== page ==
More people are getting abortions, new study says. This Arizona lawmaker is going to have one too.

Arizona state Sen. Eva Burch announced her intention to get an abortion during remarks on the state Senate floor on Monday.

Arizona state Sen. Eva Burch.
Arizona state Sen. Eva Burch speaks at the Arizona State Capitol building in Phoenix on March 1, 2023. (Gage Skidmore/Flickr)

An Arizona lawmaker made what one abortion-rights advocate called a "bold declaration," announcing her decision to get an abortion during an emotional speech on the Senate floor this week.

Democratic state Sen. Eva Burch said that after learning her pregnancy wasn't viable, she decided to get an abortion. And she's not the only one, according to a new report from the Guttmacher Institute.

The study, published on Tuesday, reported that there were more than 1 million recorded abortions in the U.S. in 2023 — the highest figure in more than a decade.

Burch joins a growing number of people who are getting abortions, despite the Supreme Court’s 2022 Dobbs ruling that overturned Roe v. Wade, the landmark 1973 ruling that legalized abortion nationwide.

Burch announces abortion on the state Senate floor

On Monday, Burch told her colleagues that she would be getting an abortion after she learned her pregnancy was not progressing and was not viable after “numerous ultrasounds and blood draws.”

The mother of two boys — who said that 12 years of being a nurse practitioner specializing in women’s health and mental health informed her decision — also revealed that she and her husband had a nonviable pregnancy that ended in abortion in 2022 while she was campaigning for her current seat.

“Right now, the safest and most appropriate treatment for me — and the treatment that I choose — is abortion. But the laws this legislature has passed has interfered with my ability to do that,” she said, adding that legislative bodies do not have the right to assign a “one-size-fits-all script” in people’s reproductive lives.

The year 2022 was the same one in which Arizona Republicans banned abortions after 15 weeks. Burch expressed that her experiences as a provider and a patient — including enduring an unwanted transvaginal ultrasound now required under Arizona law — led her to believe the state’s governing body has “failed” Arizonans.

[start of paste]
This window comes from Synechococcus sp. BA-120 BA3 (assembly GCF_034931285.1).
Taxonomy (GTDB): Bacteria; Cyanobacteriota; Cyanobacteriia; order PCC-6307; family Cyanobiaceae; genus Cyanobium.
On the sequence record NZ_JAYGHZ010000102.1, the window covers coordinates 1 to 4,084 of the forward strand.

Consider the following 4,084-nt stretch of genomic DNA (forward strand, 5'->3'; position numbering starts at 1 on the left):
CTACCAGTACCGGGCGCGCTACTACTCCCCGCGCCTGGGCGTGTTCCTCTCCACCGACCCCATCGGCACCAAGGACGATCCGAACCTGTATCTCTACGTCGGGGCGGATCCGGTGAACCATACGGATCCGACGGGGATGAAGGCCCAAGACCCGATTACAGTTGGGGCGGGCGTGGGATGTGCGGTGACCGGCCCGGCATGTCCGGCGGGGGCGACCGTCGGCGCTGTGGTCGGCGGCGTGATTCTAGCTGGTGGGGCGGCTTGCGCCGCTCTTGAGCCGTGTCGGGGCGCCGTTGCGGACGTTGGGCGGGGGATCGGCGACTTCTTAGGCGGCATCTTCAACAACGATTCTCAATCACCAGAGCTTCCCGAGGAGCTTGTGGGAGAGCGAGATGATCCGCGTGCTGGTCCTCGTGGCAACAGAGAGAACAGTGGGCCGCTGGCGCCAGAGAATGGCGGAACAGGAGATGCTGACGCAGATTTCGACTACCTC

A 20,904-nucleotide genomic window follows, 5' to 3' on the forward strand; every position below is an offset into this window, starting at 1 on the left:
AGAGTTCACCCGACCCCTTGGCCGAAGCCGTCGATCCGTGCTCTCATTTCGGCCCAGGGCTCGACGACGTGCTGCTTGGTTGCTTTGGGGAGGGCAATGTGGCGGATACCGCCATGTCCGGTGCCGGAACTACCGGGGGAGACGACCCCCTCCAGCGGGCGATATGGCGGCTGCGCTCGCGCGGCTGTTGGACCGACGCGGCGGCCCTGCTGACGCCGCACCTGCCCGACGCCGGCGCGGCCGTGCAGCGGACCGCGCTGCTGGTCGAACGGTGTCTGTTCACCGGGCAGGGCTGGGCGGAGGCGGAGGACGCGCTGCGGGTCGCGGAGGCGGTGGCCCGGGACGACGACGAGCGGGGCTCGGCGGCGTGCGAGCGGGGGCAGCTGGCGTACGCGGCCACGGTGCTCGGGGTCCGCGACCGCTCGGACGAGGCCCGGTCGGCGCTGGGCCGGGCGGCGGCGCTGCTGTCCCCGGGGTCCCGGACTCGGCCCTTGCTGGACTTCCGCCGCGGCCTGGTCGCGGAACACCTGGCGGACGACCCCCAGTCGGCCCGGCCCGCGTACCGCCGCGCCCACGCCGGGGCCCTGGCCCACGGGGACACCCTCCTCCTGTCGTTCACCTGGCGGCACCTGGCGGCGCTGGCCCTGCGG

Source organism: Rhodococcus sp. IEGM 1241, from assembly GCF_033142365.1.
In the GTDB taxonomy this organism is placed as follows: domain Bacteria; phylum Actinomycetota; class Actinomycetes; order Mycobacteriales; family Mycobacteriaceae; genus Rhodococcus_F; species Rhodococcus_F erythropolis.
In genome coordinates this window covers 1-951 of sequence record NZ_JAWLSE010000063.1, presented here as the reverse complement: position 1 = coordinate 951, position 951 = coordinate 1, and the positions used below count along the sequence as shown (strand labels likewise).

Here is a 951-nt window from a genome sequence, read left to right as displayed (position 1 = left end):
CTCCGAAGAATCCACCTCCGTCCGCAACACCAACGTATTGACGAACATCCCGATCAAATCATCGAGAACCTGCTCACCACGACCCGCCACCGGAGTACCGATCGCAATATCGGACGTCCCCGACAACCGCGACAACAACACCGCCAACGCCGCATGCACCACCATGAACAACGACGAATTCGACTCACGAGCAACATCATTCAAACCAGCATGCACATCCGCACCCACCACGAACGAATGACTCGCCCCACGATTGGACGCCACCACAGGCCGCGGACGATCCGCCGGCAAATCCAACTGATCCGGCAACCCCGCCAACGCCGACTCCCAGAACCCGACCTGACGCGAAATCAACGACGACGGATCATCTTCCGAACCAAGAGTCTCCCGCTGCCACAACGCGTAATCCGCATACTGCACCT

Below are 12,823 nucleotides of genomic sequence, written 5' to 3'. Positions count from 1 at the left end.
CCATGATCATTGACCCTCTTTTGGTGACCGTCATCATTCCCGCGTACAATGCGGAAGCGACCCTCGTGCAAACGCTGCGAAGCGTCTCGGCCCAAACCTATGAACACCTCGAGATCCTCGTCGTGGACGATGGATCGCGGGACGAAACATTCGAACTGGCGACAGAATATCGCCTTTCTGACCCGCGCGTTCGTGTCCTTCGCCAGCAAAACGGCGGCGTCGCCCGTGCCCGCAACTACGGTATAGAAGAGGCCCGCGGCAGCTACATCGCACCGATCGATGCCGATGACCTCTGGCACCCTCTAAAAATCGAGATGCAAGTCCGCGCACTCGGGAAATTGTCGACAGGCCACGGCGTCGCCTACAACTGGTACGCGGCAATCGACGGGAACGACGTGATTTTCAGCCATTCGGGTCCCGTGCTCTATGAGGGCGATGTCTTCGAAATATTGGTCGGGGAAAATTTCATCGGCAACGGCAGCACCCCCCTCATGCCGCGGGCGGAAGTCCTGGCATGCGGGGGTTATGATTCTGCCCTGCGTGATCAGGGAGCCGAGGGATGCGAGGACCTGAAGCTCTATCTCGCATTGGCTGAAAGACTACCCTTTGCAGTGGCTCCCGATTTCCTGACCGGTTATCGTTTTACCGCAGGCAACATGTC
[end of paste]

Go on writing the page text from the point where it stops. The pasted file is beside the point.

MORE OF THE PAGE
“Arizonans deserve freedom and liberty to make those decisions for themselves,” Burch said on the Senate floor. “I will never try to force anyone to have an abortion; nobody should ever try to prevent me from having mine.”

Burch also said that while people should not have to justify their decision to terminate a pregnancy, her choice to share her abortion decision should serve as an avenue to “meaningful” discussions “about the reality of how the work that we do in this body impacts people in the real world.”

Abortion hits a high nationwide

According to the Guttmacher Institute, an estimated 1,026,690 abortions were recorded in the U.S. health care system in 2023 — the highest rate in the U.S. in more than a decade.

Kelly Baden, the vice president of public policy for the Guttmacher Institute, told Yahoo News how stories like Burch’s are a reminder of how abortion is a widely shared experience in the U.S.

Burch’s announcement “is a bold declaration in the face of stigma surrounding abortion care and the numerous restrictions both in Arizona and the U.S.,” she said.

The number of abortions rose despite more than a dozen states banning the procedure since June 2022.

Abortion is currently legal in Arizona under certain circumstances including medical emergencies, while several of the state’s abortion laws are tied up in legal battles.

However, the Guttmacher study pointed out that seven states including Arizona have laws limiting abortion access based on the gestational age, or the first day of a person’s last menstrual period.

Data shows that while access to abortion care has dramatically declined in states that have enacted bans, states without total bans saw a 25% uptick in abortions compared with 2020.

Baden linked the abortion increase to work done by clinics and abortion-rights organizations that have helped people in states where the procedure has been banned to access support — particularly in states bordering ban states.

The future of abortion rights

As Burch concluded her speech, she stated that legislative decision-making should be “free from political posturing and partisan bias,” adding she was a perfect example of why a decision to get an abortion should be between doctor and patient. She ended with the hope that Arizonans had the opportunity to weigh in on abortion this November.

Abortion-rights advocates in Arizona are working on an initiative that would enshrine protections for access to abortions up until “fetal viability,” which is around 24 weeks.

Other states that have also pushed for the right to abortion to be on November’s ballot include Nevada, Montana, South Dakota, Maine, Missouri, Nebraska, Iowa, Colorado, Pennsylvania and Arkansas.

Last week, Vice President Kamala Harris became the first vice president to publicly visit an abortion clinic while in office. During her visit to a Minnesota Planned Parenthood clinic — a stop on her Fight for Reproductive Freedoms tour — Harris said that access to reproductive care, including abortions, was a “health crisis.”

According to a Yahoo/YouGov poll conducted in December, only 26% of Americans say they would vote for “a candidate for major office who wants to ban most abortions that were legal under Roe v. Wade.